By John S. Vishneski, III and Robert Deegan, Attorneys, Reed Smith LLP
The Telephone Consumer Protection Act (the "TCPA"), 47 U.S.C. § 227, et seq., protects consumers from unwanted calls, faxes, and text messages. This commentary first looks at insurance coverage claims relating to the TCPA. When faced with suits under the TCPA, defendant companies most frequently seek defense and indemnity under Coverage A ("property damage") and Coverage B ("personal and advertising injury") of their Commercial General Liability ("CGL") policies. In general, insureds have argued that the receipt of an unsolicited fax or text intrudes on the privacy of the recipient - triggering the "invasion of privacy" offense under Coverage B. Regarding Coverage A, insureds have argued that unsolicited faxes use ink and toner from the recipient's fax machine and generally cause "wear and tear" to the fax machine - resulting in property damage.
The commentary then analyzes trends in how the courts have ruled on those claims (including newly decided cases). Many courts have declined to find coverage under Coverage A, holding that even when an unsolicited fax results in "property damage," such damage was caused intentionally by the policyholder because the policyholder intended that the fax be transmitted and received. There are, however, some recent cases that support coverage and the commentary discusses them.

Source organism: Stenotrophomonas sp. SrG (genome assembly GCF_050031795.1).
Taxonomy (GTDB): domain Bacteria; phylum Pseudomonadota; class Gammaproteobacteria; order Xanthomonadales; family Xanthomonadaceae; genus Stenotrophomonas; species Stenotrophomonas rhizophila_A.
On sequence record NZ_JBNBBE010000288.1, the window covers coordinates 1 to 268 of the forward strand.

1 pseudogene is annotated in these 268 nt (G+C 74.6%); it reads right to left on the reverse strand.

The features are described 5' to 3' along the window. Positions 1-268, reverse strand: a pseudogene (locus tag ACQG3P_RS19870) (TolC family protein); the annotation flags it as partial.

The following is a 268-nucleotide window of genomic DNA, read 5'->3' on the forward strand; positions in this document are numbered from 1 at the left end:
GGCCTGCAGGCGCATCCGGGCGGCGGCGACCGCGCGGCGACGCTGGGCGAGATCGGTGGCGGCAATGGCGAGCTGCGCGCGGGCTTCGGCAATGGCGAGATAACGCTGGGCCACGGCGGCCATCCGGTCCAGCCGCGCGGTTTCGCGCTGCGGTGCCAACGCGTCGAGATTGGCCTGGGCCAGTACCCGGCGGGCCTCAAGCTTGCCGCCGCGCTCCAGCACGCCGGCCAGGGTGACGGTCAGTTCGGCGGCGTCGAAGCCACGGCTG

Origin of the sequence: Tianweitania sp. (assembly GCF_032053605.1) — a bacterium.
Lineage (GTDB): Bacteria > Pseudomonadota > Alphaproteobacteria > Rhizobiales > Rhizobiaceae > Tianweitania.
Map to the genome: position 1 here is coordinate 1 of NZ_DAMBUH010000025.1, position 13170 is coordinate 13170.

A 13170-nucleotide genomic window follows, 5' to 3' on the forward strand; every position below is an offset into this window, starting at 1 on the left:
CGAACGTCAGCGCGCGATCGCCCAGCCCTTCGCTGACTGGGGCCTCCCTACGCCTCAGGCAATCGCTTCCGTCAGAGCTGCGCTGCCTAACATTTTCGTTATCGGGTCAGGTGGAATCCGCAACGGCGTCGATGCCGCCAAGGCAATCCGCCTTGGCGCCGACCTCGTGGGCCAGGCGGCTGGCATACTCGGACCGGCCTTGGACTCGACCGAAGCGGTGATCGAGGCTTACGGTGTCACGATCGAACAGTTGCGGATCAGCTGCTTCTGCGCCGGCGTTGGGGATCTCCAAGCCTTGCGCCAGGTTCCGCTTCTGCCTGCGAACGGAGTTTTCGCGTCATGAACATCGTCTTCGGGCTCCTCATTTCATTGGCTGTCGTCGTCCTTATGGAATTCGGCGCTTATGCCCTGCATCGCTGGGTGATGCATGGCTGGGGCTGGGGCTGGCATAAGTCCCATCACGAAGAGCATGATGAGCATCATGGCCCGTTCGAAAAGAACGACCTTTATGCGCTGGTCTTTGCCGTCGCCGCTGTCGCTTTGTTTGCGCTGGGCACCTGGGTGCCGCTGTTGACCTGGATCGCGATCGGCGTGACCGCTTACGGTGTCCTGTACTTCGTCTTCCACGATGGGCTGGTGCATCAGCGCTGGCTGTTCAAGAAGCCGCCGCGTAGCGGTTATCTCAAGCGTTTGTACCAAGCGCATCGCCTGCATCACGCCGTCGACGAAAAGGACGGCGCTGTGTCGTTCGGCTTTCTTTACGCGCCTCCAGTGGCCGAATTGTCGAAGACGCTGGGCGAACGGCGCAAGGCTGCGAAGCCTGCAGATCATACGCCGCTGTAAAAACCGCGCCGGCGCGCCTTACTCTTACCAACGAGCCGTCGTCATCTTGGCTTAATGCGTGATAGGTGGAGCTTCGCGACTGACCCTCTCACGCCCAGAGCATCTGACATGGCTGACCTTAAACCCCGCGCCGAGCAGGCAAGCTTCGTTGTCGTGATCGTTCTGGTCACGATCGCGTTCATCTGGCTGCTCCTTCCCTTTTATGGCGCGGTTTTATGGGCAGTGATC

Courts are split with respect to coverage for advertising injury based on violation of privacy from unsolicited faxes and text messages. The commentary shows how the decisions may be differentiated based on the courts' interpretation of "privacy" interests under the relevant policies. It further analyzes the potentially seminal Northern District of Illinois decision of Maxum Indem. Co. v. Eclipse Mfg. Co., finding that businesses have no privacy interests in seclusion. The commentary finds, "[T]he reasoning discussed in Maxum may potentially undermine the availability of coverage for TCPA claims going forward under CGL policies."
Insurers have begun adding TCPA exclusions to CGL policies, often through endorsements provided at renewal. This process is ongoing, and even today not all CGL policies contain TCPA exclusions. The commentary notes, "For policyholders who are subject to such exclusions, however, two potentially productive lines of analysis may be available - one disputing the process by which the exclusion was added, the other focusing on alternative sources of coverage." The commentary explores those lines of analysis.
John S. Vishneski, III is a partner and Robert C. Deegan is an associate at Reed Smith LLP in Chicago, IL. Both are members of the firm's Insurance Recovery Practice Group. Mr. Vishneski and Mr. Deegan represent policyholders in disputes with their insurance companies.
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